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Fundraiser helps quake survivors

Canadian-Japanese connection drives efforts
Kyle Wells

With over 8,500 people dead and a further 13,000 people missing, concerns over the tragic earthquake and tsunami in Japan prompted some local expats to lend a hand.

Miyuki Kamiya and Yukiko Nendai organized a table near Family Place in Powell River Town Centre Mall this past weekend to raise awareness about the disaster and collect donations for relief in Japan. Over the three days they raised over $800.

Kamiya said she decided something needed to be done after finding out that a young man from Japan she knows, who spent some time in Powell River, is missing his mother and grandfather in the aftermath of the tsunami. He is back living in Japan, but in a safe area. His family home has been destroyed and his home village has been hit hard by the disaster.

All of Kamiya’s family in Japan are okay and live in areas that were not affected by the quake. She said her family, including her brother who lives near Tokyo, are worried now about radiation in the food and water from the nuclear power plants damaged by the quake. Speaking to her family, Kamiya said they are telling her that gasoline is scarce and food and basic supplies are harder to come by after a panicked population cleared out most of the stores.

“People who are there are really frustrated and worried because they don’t know what’s going on,” said Kamiya. “I was shocked. I don’t know what I felt. I worried about my brother first because he is closer than anybody in my family.”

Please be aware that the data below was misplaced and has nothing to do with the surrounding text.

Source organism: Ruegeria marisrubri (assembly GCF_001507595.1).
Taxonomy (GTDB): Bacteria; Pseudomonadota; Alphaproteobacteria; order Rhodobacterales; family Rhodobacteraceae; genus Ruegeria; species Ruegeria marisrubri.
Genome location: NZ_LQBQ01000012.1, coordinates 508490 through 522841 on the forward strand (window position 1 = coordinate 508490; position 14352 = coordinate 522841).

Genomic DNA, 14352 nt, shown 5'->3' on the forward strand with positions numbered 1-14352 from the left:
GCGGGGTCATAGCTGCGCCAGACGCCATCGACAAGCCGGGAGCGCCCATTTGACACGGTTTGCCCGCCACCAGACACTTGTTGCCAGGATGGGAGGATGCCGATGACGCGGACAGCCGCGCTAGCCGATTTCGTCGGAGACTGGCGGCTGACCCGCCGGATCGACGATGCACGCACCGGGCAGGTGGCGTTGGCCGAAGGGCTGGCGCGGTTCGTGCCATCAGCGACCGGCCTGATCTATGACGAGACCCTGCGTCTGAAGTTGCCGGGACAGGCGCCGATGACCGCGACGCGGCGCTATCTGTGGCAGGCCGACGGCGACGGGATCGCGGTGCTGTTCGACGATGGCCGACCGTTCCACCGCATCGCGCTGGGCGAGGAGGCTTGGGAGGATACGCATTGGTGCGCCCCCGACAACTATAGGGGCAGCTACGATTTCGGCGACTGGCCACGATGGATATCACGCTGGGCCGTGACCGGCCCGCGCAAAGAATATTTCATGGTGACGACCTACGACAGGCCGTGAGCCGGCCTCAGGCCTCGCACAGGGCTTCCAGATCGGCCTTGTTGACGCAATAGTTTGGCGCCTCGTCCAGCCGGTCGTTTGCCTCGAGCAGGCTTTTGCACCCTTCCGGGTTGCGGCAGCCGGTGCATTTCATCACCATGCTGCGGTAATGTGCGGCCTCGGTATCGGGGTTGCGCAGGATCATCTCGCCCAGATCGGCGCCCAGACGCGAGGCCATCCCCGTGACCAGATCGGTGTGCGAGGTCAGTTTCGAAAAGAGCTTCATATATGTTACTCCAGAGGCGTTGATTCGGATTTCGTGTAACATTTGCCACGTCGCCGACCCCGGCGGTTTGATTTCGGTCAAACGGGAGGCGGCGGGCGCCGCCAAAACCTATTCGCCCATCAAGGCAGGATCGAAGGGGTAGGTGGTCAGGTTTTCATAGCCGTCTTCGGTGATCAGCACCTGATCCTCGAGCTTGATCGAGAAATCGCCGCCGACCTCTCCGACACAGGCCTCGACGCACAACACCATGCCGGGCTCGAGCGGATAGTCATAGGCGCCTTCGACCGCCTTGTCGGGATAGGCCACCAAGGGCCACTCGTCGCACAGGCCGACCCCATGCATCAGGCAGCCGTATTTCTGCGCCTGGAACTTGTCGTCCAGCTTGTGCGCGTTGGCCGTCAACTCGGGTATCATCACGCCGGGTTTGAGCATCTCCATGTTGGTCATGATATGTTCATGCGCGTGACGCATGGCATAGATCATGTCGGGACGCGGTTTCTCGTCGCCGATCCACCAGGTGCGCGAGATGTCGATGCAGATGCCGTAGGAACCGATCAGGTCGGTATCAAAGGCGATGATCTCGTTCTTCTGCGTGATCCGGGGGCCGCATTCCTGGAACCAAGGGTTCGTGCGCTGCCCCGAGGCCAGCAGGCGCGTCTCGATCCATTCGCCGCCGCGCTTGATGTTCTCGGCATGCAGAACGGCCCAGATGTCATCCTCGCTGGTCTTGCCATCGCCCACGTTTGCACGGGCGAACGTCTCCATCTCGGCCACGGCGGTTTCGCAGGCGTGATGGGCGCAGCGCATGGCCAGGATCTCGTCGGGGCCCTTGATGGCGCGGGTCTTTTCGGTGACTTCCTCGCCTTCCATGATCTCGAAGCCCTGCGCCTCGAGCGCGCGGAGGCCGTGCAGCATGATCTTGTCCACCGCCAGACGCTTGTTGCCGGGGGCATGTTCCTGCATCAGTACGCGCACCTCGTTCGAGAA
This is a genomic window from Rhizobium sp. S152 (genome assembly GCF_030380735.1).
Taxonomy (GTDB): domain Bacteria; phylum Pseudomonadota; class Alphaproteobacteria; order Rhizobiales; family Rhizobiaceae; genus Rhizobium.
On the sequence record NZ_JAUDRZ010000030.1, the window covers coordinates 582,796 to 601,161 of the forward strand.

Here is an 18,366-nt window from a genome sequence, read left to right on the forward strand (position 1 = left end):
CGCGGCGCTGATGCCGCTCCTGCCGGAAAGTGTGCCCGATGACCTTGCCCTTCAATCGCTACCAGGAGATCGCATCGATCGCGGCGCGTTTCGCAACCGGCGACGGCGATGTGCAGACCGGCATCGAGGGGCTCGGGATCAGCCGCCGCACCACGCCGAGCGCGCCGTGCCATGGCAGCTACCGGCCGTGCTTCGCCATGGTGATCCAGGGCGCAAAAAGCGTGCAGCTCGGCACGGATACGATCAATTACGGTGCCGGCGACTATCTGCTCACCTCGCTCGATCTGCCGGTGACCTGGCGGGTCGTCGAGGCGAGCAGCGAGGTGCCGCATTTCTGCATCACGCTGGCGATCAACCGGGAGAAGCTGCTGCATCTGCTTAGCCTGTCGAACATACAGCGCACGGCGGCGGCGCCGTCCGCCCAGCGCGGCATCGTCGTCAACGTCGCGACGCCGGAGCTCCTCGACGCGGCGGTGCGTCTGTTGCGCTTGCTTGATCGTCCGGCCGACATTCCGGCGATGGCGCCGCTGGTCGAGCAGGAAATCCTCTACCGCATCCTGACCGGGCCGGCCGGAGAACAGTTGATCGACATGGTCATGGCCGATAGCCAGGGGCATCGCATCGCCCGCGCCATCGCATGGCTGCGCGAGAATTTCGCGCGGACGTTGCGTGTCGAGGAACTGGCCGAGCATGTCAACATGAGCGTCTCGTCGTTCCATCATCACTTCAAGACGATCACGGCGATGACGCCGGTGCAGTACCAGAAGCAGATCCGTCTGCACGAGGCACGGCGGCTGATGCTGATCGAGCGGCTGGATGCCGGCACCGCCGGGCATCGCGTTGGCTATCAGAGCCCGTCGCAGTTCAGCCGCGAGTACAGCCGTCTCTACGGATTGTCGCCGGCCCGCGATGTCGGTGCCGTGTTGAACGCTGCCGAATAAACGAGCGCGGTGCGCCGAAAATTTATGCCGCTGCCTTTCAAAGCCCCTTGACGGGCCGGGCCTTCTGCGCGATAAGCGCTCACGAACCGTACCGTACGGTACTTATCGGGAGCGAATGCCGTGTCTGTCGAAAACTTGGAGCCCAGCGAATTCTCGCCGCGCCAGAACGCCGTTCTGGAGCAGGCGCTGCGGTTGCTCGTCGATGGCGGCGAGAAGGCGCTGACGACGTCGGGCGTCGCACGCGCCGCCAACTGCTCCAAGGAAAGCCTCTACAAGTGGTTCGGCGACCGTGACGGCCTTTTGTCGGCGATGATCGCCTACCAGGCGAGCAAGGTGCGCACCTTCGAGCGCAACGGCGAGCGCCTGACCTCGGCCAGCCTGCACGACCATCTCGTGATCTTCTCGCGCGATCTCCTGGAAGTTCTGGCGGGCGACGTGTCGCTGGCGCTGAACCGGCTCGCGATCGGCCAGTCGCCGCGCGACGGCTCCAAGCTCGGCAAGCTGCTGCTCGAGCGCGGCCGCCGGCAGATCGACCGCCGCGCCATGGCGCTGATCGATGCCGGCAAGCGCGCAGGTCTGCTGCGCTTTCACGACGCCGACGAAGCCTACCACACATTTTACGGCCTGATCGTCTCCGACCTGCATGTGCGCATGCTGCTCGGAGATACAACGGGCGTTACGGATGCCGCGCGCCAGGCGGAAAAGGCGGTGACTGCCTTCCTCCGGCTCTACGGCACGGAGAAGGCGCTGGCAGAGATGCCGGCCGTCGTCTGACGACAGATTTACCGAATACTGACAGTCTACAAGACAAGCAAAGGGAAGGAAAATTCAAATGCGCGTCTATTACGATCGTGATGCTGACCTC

Kamiya said that growing up in Japan she experienced many earthquakes and Japanese people are more than familiar with the seismic events. Kamiya was in Japan during the 6.8 Great Hanshin earthquake in 1995 that killed nearly 6,500 people. She felt the shake but was lucky enough to be away from the hard hit areas. At the time, Kamiya had a first-hand look at the response of the country to a disaster of this type.

“We are strong,” said Kamiya. “Our grandparents built from nothing after the war so we can probably do the same thing. I think Japanese are strong that way. We will rebuild the country again, that’s my belief.”

Organizers are still working on where exactly to donate the money but Kamiya wants to see the money sent directly to organizations in the areas of Japan that have been most affected or to refugees themselves. Giving the money to the Canadian Red Cross is another option.

A larger fundraising event is being held Friday, April 15 that will feature Japanese food, music, origami demonstrations and a silent auction at the Powell River French Club, 5110 Manson Avenue. There will be a minimum $5 donation at the door and food is extra. Children are welcome and those aged under 10 will be admitted for free. Anyone interested in donating an item for the silent auction or in volunteering at the event can call Kamiya at 604.414.0082.